If you get to Grand Teton, you might also take a boat cruise on Jackson Lake. They have regular cruises that go out and around Elk Island, over to Moran Bay in the shadow of Mt. Moran and than back to the marina. They also have lunch and dinner cruises that go to Elk island for lunch or dinner on the shore looking over the lake to Mt. Moran. Jenny Lake is beautiful, but you can get a bit closer to the base of Mt. Moran on Jackson Lake. We generally, in the three trips there each year, fish at least part of the time, in Moran Bay. One of the prettiest spots we have been to in our lives. Although we haven't been everywhere.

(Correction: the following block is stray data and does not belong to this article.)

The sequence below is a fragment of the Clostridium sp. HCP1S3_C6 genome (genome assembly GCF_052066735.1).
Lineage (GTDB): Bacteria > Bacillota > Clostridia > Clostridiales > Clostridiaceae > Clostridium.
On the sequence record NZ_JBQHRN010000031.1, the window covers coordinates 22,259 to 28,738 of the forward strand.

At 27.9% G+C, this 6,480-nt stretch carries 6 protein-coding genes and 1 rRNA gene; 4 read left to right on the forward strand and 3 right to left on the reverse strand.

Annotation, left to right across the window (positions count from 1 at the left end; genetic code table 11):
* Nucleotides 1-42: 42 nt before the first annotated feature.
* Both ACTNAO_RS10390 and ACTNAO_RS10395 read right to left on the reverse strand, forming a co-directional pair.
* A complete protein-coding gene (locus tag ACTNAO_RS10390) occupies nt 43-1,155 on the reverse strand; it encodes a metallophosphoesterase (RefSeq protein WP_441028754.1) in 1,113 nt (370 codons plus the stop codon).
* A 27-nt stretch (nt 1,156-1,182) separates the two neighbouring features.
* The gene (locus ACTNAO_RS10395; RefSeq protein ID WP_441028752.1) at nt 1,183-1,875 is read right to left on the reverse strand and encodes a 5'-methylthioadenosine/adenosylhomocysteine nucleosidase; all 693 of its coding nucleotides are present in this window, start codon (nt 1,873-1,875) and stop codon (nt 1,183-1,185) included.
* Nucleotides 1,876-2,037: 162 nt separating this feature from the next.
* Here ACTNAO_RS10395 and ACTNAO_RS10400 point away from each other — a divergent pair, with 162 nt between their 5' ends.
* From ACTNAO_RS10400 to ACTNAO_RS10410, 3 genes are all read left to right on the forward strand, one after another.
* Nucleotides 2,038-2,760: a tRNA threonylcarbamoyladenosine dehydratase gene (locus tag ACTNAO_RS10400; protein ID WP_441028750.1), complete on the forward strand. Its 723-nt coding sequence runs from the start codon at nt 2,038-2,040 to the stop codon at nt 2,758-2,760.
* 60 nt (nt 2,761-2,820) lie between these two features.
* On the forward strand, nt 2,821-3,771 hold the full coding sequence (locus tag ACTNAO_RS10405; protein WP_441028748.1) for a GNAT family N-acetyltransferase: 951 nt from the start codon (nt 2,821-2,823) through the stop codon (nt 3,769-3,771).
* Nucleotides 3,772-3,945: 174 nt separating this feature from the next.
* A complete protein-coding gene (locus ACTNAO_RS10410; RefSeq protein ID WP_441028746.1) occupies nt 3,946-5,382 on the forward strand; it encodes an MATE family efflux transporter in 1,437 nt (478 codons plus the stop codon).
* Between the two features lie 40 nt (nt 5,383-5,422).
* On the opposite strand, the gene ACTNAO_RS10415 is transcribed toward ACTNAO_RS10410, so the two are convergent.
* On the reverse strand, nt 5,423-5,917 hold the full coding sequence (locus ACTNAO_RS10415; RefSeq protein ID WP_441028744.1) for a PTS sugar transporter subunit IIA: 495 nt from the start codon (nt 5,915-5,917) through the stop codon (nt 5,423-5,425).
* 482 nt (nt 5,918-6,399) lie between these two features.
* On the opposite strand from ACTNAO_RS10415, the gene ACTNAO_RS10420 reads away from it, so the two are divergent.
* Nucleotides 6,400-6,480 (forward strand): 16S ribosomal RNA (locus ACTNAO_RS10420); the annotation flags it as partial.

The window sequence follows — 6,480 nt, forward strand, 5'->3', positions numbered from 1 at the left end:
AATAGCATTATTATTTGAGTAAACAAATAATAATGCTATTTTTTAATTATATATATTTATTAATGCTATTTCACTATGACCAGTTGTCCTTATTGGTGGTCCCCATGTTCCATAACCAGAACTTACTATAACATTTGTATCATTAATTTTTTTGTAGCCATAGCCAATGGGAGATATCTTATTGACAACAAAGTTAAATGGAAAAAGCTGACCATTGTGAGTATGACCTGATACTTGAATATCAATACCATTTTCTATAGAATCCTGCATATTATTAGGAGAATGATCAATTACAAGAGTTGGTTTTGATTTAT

I had a 2012 Ram Diesel with crew-cab and long bed with a six-speed manual. Thought it would be a great truck for us, but after towing our Jayco HT 26.5 RLS to Zion and back came to a different conclusion. The diesel is a bit underpowered since it has the manual and is not the HO engine. When we took our trip to Zion, we got around 11.9 on the way down there, drove around a bit to St. George and Bryce Canyon unloaded and then back home. When getting home, overall mileage was down to 10.9 and a subsequent fill-up and three trips to a lake about 40 miles away yielded around 10.2. When I hooked up our boat behind the FW was when I really felt the lack of power in this engine. Also, and this is a personal problem, when backing up with the manual, you have to keep both feet on the floorboard to work the accelerator, clutch and brake when backing looking over your shoulder. This was more difficult to do than I wished for. Also, my wife was unwilling to drive the truck with the six-speed manual. So, we traded back to a GMC crew-cab, short bed with D/A combo. Now, we get, generally right at 12 mpg when towing our boat and trailer together and have gotten as much as 13.6 on our trips. I also no longer feel the least bit underpowered. For what you are pulling, that truck will certainly do a good job, just pointing out what I experienced when buying this 2012 vehicle.